Thursday, March 6, 2008

Getting use to the 40D

Like most of the gear I write about on this blog this is not a review –I’m not qualified to give you an in-depth review of any camera body or lens because I haven’t used them all. Instead I’m going to tell you about the problem that I had in switching from the Xti (400D) to the 40D.

The Xti’s light meter consistently under-exposed everything and I was use to it. No problems with raising the exposure in post by about -1/3 (if necessary) because colors naturally saturate when you under expose with a digital camera, and since I cut my teeth on Fujichrome Velvia back in the film days I liked the effect that under-exposing has.

Unfortunately, at least for me, the 40D’s light meter is very accurate –sometimes a little too accurate. Images are either dead on, or a little over-exposed and the level of over-exposure depends on how much natural is available. The end results are what seem to be inconsistent exposures when shooting flash macro at 0 FEC –sometime it works, and when it doesn’t the area in the scene that’s blown out varies.

Like an idiot I switched cameras and immediately changed my style by shooting at ISO 200 instead of staying at ISO 100 and it made the problem worse…

I didn’t think that going from ISO 100 to 200 would make much of a difference –it’s just one stop and when shooting flash macro I’m usually 3 or 4 stops below ambient anyway. But for every one stop change in exposure the amount of light coming through the lens either gets cut in half or it doubles (depends on the direction of the change). In going from ISO 100 to 200 the amount of light coming through the lens from the flash stayed the same –the flash duration simply dropped in half (which was my motivation for going to ISO 200 in the first place since it would be easier to freeze motion with a faster flash). But the amount of ambient light coming through the lens DID double, and that’s what was causing my inconsistent problems with blown highlights in my images.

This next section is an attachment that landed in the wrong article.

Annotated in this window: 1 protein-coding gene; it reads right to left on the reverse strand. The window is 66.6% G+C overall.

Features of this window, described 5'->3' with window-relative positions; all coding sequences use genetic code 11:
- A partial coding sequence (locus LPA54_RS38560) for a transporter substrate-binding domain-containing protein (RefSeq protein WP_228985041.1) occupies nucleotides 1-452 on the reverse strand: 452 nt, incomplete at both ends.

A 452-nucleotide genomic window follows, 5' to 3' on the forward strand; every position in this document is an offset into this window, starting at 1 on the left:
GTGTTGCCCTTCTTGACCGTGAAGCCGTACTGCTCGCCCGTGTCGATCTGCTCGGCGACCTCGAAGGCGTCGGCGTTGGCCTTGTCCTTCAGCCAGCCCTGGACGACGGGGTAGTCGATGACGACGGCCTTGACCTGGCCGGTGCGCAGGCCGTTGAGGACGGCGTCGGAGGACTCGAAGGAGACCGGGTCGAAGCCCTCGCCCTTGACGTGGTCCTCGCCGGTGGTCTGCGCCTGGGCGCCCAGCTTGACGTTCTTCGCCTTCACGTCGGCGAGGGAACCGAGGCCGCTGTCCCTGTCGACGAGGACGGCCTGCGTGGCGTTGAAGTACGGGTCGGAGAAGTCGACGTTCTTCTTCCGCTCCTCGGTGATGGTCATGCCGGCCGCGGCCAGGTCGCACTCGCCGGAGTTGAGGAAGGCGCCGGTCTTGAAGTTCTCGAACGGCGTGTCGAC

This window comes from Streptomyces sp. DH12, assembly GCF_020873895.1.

Sure, I could set the FEC to -2/3 and continue to shoot at ISO 200 with no blown highlights. But the subject would be too dark and I’d loose too much detail. So at ISO 200 I can set my FEC to -1/3 and deal with some minor over-exposure in the highlights or drop down to ISO 100 to eliminate it. I still have to set the FEC to -1/3 at ISO 100, but I don’t think it’s a metering issue with the camera: I’m using the MT-24EX and when you shoot with two light sources one of them is bound to cause problems depending on the scene. If I were using a single flash head I could probably set the FEC to 0…

The photo I’ve attached to this post was taken at ISO 100 with the FEC set to 0 and there is some minor blown highlights in the background –you can’t see it because I adjusted the exposure in post to pull it out. As long as the blown highlights are minor, and not on the subject, it’s an easy fix. This next shot was taken at ISO 100 and -1/3 FEC and the exposure was dead on:

Fly at 4x

Moral of the story: If you run into a problem then blame yourself first, and not the gear…
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